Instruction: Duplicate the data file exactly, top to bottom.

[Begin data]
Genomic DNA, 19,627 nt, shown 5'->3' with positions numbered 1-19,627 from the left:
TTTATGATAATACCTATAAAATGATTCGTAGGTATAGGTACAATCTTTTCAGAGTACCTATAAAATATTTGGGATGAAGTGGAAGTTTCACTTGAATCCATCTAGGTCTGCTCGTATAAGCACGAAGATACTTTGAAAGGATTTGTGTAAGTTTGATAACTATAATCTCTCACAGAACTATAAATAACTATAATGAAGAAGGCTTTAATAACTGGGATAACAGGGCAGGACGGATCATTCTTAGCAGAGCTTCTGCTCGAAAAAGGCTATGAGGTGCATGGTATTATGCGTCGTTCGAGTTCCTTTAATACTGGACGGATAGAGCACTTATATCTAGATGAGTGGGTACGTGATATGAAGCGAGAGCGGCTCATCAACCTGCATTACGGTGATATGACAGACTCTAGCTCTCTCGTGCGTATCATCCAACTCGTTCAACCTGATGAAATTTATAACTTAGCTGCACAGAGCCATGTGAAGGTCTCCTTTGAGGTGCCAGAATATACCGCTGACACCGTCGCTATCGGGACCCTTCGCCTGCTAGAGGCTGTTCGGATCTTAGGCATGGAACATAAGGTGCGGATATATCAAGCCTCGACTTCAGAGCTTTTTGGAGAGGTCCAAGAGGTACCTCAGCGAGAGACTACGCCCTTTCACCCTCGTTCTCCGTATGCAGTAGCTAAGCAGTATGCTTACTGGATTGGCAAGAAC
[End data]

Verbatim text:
Genomic DNA, 19,627 nt, shown 5'->3' with positions numbered 1-19,627 from the left:
TTTATGATAATACCTATAAAATGATTCGTAGGTATAGGTACAATCTTTTCAGAGTACCTATAAAATATTTGGGATGAAGTGGAAGTTTCACTTGAATCCATCTAGGTCTGCTCGTATAAGCACGAAGATACTTTGAAAGGATTTGTGTAAGTTTGATAACTATAATCTCTCACAGAACTATAAATAACTATAATGAAGAAGGCTTTAATAACTGGGATAACAGGGCAGGACGGATCATTCTTAGCAGAGCTTCTGCTCGAAAAAGGCTATGAGGTGCATGGTATTATGCGTCGTTCGAGTTCCTTTAATACTGGACGGATAGAGCACTTATATCTAGATGAGTGGGTACGTGATATGAAGCGAGAGCGGCTCATCAACCTGCATTACGGTGATATGACAGACTCTAGCTCTCTCGTGCGTATCATCCAACTCGTTCAACCTGATGAAATTTATAACTTAGCTGCACAGAGCCATGTGAAGGTCTCCTTTGAGGTGCCAGAATATACCGCTGACACCGTCGCTATCGGGACCCTTCGCCTGCTAGAGGCTGTTCGGATCTTAGGCATGGAACATAAGGTGCGGATATATCAAGCCTCGACTTCAGAGCTTTTTGGAGAGGTCCAAGAGGTACCTCAGCGAGAGACTACGCCCTTTCACCCTCGTTCTCCGTATGCAGTAGCTAAGCAGTATGCTTACTGGATTGGCAAGAAC